Improving Education Standards

Part of Business of the House – in the House of Commons at 2:46 pm on 29th November 2018.

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Photo of Gordon Marsden Gordon Marsden Shadow Minister (Education) 2:46 pm, 29th November 2018

No, I will not, I am afraid, because I am very short of time. If standards are rising for the cohorts that the Government have talked about, some of that is significantly down to the achievement of the Labour Government before 2010, not to a succession of post-2010 Tory-led Governments that have savaged Sure Starts, while undermining their funding and purpose at every turn. They have done the same with further education colleges.

The financial position of the colleges over the past 10 years, as the Association of Colleges tells us, is that they have had to deal with an average funding cut of 30%, while costs have increased dramatically. Funding for students aged 16 to 18 has been cut by 8% in real terms since 2010. It is entirely right that the chief inspector of Ofsted, writing to the Public Accounts Committee, said the other week:

“My strong view is that the government should use the forthcoming spending review to increase the base rate for 16 to 18 funding.”

Cash has led directly to falling standards in FE.

As we know, the position is similar in other areas. Funding for sixth-form colleges, for example, was subject to deep cuts in 2011 and 2013, and the national funding rate for 16 to 17-year-olds remains frozen at £4,000. I have seen these problems in my own area. The fantastic Blackpool Sixth Form College, which has done brilliant work in the 20-odd years for which I have been the local MP, has also felt the chill wind of the Government’s deliberate policies on austerity. It has had to cut Business and Technology Education Council courses, and wonders, rather sceptically, about T-levels. At the same time, however, it has managed to maintain variety, and outstanding classical civilisation courses are delivered by an outstanding teacher, Peter Wright.

The same applies to higher education. Universities UK says in a briefing that it sent to me for this debate that it estimates from the media reports of the Government’s review that the cut in tuition fees would lead, without replacement, to “significant cuts in universities”. However, this is not just about cuts, but about the other moves that are being suggested. There are concerns about varying fee levels. The Chancellor seems keen to introduce STEM fees, which increase the disincentive for many disadvantaged students, ignoring the fact that many arts and humanities degrees, especially the creative ones, are expensive because of the techniques and equipment required.

The Government have been very negligent in relation to English as a second language, which has not been mentioned much this afternoon. We need ESOL because there are established black and minority ethnic communities in the UK who need it, EU citizens who have come here and who need it and refugees who need it. The Government have talked the talk, but they have not walked the walk. They have not put the funds behind the Casey review, and that is one of the biggest issues that we have.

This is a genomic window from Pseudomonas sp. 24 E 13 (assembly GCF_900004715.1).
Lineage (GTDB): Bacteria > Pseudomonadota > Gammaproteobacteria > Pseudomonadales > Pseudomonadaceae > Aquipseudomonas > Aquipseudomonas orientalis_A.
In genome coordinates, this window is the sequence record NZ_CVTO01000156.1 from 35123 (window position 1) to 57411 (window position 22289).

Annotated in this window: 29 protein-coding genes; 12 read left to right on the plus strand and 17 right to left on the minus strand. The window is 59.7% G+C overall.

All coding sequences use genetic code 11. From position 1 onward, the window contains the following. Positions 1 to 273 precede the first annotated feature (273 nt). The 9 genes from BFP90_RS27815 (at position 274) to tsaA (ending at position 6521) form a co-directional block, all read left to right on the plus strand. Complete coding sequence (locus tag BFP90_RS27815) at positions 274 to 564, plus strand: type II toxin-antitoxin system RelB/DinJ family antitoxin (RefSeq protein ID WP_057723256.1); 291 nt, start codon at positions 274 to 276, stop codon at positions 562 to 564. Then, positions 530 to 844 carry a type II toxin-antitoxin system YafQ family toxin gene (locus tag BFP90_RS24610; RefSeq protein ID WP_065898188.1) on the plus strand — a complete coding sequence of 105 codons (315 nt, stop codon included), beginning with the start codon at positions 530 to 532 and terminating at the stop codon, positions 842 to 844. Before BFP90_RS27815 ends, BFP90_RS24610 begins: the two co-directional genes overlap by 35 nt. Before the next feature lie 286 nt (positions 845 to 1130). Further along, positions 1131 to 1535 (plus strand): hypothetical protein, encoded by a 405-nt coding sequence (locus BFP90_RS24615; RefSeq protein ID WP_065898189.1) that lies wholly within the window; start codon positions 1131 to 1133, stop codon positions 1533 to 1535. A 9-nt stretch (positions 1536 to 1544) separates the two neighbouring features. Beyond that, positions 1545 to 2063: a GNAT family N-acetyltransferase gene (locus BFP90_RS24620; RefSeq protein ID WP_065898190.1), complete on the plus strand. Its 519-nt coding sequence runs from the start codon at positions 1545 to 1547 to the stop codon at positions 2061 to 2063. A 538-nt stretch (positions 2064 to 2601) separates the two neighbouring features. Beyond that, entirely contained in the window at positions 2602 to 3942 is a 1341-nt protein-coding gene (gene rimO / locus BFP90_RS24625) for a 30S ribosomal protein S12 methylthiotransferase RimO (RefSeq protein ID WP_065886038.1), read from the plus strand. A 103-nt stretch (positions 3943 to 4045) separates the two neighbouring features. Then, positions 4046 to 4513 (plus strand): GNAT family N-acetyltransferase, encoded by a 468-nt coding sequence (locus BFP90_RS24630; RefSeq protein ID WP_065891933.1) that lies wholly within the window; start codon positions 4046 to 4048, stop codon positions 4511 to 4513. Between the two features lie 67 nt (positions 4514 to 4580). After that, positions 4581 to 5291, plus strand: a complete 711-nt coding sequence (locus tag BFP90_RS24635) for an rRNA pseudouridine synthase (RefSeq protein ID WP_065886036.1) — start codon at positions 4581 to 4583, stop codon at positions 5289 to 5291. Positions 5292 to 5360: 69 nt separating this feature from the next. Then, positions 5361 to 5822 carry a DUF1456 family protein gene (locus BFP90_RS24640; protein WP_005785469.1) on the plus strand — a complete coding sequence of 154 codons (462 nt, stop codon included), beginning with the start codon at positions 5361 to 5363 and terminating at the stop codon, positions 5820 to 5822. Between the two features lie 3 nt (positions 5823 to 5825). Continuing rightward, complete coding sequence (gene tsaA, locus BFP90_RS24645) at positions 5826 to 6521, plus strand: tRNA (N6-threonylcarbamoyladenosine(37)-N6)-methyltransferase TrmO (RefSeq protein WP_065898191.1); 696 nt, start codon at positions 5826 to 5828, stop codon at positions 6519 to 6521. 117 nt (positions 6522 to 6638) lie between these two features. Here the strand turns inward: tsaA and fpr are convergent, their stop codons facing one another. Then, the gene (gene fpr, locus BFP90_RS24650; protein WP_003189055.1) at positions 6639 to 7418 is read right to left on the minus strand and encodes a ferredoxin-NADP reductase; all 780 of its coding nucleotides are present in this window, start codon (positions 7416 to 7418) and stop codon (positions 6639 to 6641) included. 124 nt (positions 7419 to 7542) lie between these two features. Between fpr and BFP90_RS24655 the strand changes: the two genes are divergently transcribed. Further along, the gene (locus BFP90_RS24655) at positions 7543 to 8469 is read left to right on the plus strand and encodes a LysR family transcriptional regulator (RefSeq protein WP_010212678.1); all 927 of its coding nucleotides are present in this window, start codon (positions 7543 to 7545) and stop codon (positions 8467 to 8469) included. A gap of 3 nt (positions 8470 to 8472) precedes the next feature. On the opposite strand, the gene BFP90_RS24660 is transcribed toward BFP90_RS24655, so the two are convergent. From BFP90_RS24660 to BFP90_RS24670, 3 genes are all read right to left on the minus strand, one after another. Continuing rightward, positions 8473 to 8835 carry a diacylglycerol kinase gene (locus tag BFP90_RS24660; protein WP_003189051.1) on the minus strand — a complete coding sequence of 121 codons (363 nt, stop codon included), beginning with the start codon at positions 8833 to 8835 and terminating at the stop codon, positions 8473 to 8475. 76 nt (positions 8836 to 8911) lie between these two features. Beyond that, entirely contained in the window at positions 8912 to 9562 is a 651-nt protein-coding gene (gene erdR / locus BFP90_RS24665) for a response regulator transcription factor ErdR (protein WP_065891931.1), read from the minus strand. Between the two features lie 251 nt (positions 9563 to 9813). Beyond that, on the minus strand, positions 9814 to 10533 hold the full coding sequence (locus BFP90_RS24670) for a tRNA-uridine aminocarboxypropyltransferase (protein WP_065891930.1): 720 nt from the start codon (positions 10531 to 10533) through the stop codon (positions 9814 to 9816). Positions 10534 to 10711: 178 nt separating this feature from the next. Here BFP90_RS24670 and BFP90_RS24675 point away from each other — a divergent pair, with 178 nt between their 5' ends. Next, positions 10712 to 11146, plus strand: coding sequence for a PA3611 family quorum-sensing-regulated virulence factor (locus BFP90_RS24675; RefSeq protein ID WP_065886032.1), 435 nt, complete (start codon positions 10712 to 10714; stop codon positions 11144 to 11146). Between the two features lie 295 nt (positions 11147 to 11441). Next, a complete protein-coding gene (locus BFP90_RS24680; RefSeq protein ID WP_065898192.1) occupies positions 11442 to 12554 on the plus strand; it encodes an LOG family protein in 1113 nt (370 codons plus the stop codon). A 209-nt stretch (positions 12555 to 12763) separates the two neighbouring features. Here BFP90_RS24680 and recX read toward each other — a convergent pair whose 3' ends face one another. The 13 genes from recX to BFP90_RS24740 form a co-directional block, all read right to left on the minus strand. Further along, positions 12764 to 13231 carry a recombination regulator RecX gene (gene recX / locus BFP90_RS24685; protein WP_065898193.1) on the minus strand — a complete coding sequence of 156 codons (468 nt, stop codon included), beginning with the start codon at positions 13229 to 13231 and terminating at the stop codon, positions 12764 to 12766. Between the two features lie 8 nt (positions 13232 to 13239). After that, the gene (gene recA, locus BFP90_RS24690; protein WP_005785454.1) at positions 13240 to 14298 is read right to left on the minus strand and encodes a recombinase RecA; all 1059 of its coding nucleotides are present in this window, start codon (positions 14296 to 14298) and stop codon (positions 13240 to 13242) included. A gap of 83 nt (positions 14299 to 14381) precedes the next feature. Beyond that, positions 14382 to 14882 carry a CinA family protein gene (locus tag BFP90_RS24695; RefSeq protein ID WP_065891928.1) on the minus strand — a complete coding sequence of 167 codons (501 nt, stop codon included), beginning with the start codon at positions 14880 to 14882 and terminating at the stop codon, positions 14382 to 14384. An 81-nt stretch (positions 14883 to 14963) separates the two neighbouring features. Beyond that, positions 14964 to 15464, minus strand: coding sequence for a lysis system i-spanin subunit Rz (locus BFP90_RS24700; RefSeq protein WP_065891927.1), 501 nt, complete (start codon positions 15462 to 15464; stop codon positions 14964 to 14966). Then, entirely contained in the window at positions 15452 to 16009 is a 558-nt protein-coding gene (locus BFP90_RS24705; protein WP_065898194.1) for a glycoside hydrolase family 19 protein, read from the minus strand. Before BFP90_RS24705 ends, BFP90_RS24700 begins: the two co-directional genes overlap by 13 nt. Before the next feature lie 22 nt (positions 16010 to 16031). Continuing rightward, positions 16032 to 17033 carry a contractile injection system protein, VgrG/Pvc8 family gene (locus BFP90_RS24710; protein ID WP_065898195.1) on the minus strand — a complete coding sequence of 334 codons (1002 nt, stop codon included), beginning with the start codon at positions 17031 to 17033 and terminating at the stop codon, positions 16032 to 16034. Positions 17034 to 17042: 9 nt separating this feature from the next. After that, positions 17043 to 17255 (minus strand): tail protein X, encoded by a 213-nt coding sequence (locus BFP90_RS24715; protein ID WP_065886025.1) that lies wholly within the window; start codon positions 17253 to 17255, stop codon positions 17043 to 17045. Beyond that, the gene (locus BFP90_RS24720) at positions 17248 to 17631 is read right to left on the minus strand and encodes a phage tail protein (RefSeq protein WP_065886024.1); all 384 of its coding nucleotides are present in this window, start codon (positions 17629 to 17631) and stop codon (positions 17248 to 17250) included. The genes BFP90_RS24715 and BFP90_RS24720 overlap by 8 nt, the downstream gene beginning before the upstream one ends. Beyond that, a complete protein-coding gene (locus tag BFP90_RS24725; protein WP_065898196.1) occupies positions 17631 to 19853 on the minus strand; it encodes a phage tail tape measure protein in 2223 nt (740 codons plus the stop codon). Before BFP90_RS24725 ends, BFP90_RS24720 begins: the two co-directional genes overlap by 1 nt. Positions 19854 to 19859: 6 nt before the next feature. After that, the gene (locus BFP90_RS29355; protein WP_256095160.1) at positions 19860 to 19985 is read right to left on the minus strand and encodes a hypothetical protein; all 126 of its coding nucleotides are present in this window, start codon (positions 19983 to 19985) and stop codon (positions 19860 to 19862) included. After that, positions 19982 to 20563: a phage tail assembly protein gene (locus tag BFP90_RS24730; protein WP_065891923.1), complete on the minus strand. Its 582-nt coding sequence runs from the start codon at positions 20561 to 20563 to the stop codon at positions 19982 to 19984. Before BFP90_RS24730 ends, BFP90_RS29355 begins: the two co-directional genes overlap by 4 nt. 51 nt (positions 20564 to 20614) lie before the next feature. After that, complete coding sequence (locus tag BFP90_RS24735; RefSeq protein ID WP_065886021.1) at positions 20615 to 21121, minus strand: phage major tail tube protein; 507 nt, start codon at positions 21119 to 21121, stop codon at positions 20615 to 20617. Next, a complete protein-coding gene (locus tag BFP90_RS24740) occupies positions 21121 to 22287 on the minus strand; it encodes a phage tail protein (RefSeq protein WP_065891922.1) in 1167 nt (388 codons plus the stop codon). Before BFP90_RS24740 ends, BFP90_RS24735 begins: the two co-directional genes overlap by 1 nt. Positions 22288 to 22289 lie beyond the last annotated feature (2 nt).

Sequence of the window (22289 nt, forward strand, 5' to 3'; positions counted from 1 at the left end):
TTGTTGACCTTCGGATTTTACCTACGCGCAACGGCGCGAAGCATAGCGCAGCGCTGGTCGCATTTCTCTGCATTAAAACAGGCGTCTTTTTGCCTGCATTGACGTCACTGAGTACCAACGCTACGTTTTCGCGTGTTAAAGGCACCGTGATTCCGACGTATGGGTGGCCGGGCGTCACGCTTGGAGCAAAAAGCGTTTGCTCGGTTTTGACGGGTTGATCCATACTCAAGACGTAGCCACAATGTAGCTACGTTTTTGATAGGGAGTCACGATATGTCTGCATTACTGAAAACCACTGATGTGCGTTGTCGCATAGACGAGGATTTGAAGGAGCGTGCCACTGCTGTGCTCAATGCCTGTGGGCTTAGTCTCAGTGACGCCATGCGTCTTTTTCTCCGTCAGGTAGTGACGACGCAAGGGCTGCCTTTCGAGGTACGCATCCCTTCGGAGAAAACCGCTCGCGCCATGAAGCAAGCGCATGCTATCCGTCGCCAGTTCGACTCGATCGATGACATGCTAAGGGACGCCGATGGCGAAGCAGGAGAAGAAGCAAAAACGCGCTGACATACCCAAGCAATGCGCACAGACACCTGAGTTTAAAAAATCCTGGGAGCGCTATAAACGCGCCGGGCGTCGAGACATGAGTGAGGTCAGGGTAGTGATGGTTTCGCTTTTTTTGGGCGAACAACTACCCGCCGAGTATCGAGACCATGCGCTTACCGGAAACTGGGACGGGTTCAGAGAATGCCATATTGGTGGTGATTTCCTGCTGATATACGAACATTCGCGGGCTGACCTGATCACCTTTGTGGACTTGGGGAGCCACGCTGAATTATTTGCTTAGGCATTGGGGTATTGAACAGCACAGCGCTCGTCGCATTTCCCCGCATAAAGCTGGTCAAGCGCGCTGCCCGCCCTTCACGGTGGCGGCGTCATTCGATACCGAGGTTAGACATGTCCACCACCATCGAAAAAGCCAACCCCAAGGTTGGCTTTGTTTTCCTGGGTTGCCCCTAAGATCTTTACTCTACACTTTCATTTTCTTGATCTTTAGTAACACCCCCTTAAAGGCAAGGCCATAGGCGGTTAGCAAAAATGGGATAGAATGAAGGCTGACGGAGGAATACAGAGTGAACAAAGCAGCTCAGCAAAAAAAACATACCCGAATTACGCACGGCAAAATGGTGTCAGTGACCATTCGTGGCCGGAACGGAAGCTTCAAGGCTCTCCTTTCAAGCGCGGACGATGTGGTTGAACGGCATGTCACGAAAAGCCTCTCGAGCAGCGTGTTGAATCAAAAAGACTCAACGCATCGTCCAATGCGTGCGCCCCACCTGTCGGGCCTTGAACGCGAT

While all this is going on, we are waiting for details of the Government’s shared prosperity fund, which is supposed to come to the rescue of further and adult education, among other services, following the withdrawal of funds from the European social fund and the European regional development fund. However, there is no sign of it. All that we have are two sentences, one in the Conservative party manifesto and the other in a Tory party conference speech.

Let me touch briefly on adult education, about which I feel very strongly because I taught as a part-time course tutor for the Open University for 20 years. There has been a huge decline in the number of adults accessing education over the past decade and in the number of adults aged 21 and over can access higher education. That is affecting the Open University, Birkbeck and the Workers Educational Association, and, sadly, many higher education institutions have closed, including the National Institute of Adult Continuing Education. Yet we know that we will need the skills of older people—and, indeed, their life chances—post Brexit, given the economic challenges and the fourth industrial revolution.

These warnings are not new—they featured in Sandy Leach’s review in 2008—but they have been made all the more urgent by the Government’s abject failure to help existing workforces to upskill and retrain. The situation demands money, a strategy and a longitudinal vision comparable to that of David Blunkett’s “The Learning Age”. For all their rhetoric and modest initiatives, the Government do not have any of that. We are thinking towards the 2030s with our planned national education service.

I have said on a number of occasions that the worlds of higher and further education—with online and digital lifelong learning, which requires more enabling skills as well as rapidly acquired ones—are converging faster than people in Whitehall expect. That is why we will establish a lifelong learning commission to meet those challenges. That new world will come, but the crucial question is this: will we in the UK be leaders in that process, or the mere recipients of technologies and systems evolved in north America or south-east Asia? We owe it to all our generations, from seven to 70, to rise to that challenge, but unfortunately the Government are not doing that at the moment.